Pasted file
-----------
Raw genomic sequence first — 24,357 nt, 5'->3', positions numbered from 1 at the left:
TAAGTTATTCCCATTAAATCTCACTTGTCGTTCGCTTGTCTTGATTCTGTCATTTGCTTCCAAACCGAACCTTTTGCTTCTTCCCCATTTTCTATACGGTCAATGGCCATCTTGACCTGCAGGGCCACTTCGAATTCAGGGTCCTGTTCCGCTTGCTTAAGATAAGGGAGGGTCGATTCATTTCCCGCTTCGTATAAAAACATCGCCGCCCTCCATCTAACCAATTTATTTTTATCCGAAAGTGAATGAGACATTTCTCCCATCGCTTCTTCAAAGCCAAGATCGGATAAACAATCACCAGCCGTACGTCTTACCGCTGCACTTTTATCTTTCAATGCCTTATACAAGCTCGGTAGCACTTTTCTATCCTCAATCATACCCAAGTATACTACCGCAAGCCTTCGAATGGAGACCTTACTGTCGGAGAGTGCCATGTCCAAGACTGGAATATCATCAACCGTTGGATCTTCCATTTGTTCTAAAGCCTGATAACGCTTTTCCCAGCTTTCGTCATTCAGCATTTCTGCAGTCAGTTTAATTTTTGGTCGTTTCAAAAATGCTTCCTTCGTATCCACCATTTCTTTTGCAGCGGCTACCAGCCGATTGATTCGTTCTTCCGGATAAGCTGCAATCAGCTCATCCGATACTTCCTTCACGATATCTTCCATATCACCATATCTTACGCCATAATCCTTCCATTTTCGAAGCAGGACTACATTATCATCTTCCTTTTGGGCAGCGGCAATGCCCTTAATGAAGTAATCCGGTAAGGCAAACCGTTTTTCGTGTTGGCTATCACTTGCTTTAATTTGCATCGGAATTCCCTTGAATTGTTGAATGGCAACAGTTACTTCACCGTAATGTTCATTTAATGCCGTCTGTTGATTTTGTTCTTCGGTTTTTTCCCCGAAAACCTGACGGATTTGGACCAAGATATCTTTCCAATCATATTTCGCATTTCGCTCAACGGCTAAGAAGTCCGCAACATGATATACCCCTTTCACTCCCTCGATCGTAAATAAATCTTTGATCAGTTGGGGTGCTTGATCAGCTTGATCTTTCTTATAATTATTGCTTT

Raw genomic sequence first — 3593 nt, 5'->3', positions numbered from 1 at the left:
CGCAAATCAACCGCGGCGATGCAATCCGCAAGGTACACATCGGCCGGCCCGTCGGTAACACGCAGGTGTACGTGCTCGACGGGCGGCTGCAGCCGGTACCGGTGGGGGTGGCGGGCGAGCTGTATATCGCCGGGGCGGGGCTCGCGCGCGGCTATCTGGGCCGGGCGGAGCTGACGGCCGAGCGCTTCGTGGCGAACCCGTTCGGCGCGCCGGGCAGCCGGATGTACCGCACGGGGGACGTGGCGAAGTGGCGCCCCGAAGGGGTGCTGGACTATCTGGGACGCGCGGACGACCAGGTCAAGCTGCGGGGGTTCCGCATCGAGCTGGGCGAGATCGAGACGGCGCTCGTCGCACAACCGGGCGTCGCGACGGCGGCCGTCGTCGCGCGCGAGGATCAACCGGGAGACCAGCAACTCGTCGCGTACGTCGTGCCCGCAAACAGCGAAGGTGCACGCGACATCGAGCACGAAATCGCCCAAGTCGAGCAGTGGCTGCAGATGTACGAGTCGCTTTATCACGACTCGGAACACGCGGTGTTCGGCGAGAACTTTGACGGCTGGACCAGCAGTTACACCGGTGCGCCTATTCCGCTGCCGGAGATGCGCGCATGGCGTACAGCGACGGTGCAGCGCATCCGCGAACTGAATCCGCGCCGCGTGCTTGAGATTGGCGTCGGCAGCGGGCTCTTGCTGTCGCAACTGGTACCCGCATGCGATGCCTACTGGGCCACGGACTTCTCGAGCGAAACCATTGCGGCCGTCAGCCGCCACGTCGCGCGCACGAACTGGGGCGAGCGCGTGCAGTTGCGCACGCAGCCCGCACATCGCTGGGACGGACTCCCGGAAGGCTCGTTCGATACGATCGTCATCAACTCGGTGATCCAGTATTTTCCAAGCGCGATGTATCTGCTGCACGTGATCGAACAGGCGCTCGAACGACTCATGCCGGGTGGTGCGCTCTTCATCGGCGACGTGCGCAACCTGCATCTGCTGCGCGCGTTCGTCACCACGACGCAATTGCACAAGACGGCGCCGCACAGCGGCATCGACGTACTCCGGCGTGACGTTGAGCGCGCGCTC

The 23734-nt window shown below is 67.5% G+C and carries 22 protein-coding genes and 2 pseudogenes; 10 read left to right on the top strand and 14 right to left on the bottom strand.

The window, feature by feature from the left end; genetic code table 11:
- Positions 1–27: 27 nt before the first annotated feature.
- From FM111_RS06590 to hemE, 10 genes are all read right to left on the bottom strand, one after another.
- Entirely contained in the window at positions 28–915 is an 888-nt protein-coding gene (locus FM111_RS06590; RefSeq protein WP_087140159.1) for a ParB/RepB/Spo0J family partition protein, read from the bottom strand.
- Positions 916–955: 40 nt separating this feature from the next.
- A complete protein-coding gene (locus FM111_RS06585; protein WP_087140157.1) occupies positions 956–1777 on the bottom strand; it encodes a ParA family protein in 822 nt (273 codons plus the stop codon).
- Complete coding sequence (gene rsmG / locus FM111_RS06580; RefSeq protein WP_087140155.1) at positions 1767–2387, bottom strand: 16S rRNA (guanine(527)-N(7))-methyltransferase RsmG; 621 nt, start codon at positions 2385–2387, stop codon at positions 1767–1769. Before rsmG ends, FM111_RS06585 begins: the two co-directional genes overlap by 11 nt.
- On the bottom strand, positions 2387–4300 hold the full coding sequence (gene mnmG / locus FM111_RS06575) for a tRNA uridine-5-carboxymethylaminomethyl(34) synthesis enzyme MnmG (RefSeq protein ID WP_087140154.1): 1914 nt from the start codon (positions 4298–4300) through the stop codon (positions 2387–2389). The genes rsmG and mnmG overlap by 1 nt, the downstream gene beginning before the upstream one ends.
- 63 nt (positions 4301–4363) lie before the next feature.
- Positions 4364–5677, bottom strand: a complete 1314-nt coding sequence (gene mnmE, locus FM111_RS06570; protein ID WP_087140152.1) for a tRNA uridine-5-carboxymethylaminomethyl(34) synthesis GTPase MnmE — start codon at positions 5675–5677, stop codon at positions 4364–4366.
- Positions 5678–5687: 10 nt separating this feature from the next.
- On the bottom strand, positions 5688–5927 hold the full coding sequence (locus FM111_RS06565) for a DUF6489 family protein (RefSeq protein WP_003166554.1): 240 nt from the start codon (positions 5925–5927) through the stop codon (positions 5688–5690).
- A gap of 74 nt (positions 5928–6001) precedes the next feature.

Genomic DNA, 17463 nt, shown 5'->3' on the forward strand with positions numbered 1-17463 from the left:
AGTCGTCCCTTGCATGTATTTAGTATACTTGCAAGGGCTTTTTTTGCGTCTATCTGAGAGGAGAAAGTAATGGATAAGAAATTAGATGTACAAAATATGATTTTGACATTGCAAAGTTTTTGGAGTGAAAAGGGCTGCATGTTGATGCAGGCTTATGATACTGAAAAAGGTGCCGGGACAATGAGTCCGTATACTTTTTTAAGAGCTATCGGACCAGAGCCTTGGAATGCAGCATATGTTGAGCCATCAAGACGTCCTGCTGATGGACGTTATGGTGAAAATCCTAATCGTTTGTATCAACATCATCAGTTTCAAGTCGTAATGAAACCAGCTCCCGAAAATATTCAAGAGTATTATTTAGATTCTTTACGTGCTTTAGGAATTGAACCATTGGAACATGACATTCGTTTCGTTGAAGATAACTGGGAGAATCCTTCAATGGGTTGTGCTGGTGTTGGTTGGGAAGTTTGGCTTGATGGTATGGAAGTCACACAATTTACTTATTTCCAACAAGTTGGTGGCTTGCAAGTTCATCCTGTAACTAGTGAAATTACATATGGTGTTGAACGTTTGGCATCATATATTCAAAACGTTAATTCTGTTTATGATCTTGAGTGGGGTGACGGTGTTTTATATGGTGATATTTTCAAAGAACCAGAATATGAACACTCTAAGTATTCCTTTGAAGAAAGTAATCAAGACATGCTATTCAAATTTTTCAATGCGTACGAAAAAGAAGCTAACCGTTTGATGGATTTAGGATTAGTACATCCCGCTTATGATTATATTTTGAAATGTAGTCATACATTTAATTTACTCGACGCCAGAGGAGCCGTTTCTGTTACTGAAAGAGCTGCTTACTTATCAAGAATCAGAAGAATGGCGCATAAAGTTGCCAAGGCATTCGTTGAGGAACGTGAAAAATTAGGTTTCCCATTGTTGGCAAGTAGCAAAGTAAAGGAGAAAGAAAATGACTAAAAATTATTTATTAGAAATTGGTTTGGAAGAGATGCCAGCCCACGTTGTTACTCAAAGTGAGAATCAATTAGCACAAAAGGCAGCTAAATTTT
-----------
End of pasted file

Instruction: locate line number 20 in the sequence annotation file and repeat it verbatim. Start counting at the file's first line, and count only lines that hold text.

AGTCGTCCCTTGCATGTATTTAGTATACTTGCAAGGGCTTTTTTTGCGTCTATCTGAGAGGAGAAAGTAATGGATAAGAAATTAGATGTACAAAATATGATTTTGACATTGCAAAGTTTTTGGAGTGAAAAGGGCTGCATGTTGATGCAGGCTTATGATACTGAAAAAGGTGCCGGGACAATGAGTCCGTATACTTTTTTAAGAGCTATCGGACCAGAGCCTTGGAATGCAGCATATGTTGAGCCATCAAGACGTCCTGCTGATGGACGTTATGGTGAAAATCCTAATCGTTTGTATCAACATCATCAGTTTCAAGTCGTAATGAAACCAGCTCCCGAAAATATTCAAGAGTATTATTTAGATTCTTTACGTGCTTTAGGAATTGAACCATTGGAACATGACATTCGTTTCGTTGAAGATAACTGGGAGAATCCTTCAATGGGTTGTGCTGGTGTTGGTTGGGAAGTTTGGCTTGATGGTATGGAAGTCACACAATTTACTTATTTCCAACAAGTTGGTGGCTTGCAAGTTCATCCTGTAACTAGTGAAATTACATATGGTGTTGAACGTTTGGCATCATATATTCAAAACGTTAATTCTGTTTATGATCTTGAGTGGGGTGACGGTGTTTTATATGGTGATATTTTCAAAGAACCAGAATATGAACACTCTAAGTATTCCTTTGAAGAAAGTAATCAAGACATGCTATTCAAATTTTTCAATGCGTACGAAAAAGAAGCTAACCGTTTGATGGATTTAGGATTAGTACATCCCGCTTATGATTATATTTTGAAATGTAGTCATACATTTAATTTACTCGACGCCAGAGGAGCCGTTTCTGTTACTGAAAGAGCTGCTTACTTATCAAGAATCAGAAGAATGGCGCATAAAGTTGCCAAGGCATTCGTTGAGGAACGTGAAAAATTAGGTTTCCCATTGTTGGCAAGTAGCAAAGTAAAGGAGAAAGAAAATGACTAAAAATTATTTATTAGAAATTGGTTTGGAAGAGATGCCAGCCCACGTTGTTACTCAAAGTGAGAATCAATTAGCACAAAAGGCAGCTAAATTTT